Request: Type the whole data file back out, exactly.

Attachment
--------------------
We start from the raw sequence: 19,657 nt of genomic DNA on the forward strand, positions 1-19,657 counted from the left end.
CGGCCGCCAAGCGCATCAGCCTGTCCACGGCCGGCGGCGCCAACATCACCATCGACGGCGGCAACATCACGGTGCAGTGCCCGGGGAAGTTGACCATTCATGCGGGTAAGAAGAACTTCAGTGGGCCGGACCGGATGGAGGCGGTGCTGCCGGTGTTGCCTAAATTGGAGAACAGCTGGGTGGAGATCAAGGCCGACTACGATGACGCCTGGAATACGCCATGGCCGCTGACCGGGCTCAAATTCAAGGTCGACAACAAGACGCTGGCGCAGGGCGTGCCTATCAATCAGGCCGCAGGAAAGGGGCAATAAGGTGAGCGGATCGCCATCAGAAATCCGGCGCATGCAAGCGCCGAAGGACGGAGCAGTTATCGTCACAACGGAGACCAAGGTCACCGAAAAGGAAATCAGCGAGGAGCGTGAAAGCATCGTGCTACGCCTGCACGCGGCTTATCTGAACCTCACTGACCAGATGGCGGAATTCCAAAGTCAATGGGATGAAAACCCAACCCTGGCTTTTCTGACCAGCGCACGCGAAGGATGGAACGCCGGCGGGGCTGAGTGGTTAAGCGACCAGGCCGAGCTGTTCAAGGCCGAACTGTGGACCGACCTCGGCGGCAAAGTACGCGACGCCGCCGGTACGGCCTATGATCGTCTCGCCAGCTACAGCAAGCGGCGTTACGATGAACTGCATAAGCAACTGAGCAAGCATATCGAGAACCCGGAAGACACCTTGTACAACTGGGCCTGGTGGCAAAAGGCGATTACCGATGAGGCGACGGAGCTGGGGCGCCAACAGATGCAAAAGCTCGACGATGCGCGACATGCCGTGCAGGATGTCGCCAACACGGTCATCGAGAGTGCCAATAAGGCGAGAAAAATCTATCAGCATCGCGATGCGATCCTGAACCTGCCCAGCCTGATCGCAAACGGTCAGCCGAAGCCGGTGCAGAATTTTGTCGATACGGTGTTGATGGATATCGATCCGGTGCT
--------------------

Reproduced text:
We start from the raw sequence: 19,657 nt of genomic DNA on the forward strand, positions 1-19,657 counted from the left end.
CGGCCGCCAAGCGCATCAGCCTGTCCACGGCCGGCGGCGCCAACATCACCATCGACGGCGGCAACATCACGGTGCAGTGCCCGGGGAAGTTGACCATTCATGCGGGTAAGAAGAACTTCAGTGGGCCGGACCGGATGGAGGCGGTGCTGCCGGTGTTGCCTAAATTGGAGAACAGCTGGGTGGAGATCAAGGCCGACTACGATGACGCCTGGAATACGCCATGGCCGCTGACCGGGCTCAAATTCAAGGTCGACAACAAGACGCTGGCGCAGGGCGTGCCTATCAATCAGGCCGCAGGAAAGGGGCAATAAGGTGAGCGGATCGCCATCAGAAATCCGGCGCATGCAAGCGCCGAAGGACGGAGCAGTTATCGTCACAACGGAGACCAAGGTCACCGAAAAGGAAATCAGCGAGGAGCGTGAAAGCATCGTGCTACGCCTGCACGCGGCTTATCTGAACCTCACTGACCAGATGGCGGAATTCCAAAGTCAATGGGATGAAAACCCAACCCTGGCTTTTCTGACCAGCGCACGCGAAGGATGGAACGCCGGCGGGGCTGAGTGGTTAAGCGACCAGGCCGAGCTGTTCAAGGCCGAACTGTGGACCGACCTCGGCGGCAAAGTACGCGACGCCGCCGGTACGGCCTATGATCGTCTCGCCAGCTACAGCAAGCGGCGTTACGATGAACTGCATAAGCAACTGAGCAAGCATATCGAGAACCCGGAAGACACCTTGTACAACTGGGCCTGGTGGCAAAAGGCGATTACCGATGAGGCGACGGAGCTGGGGCGCCAACAGATGCAAAAGCTCGACGATGCGCGACATGCCGTGCAGGATGTCGCCAACACGGTCATCGAGAGTGCCAATAAGGCGAGAAAAATCTATCAGCATCGCGATGCGATCCTGAACCTGCCCAGCCTGATCGCAAACGGTCAGCCGAAGCCGGTGCAGAATTTTGTCGATACGGTGTTGATGGATATCGATCCGGTGCT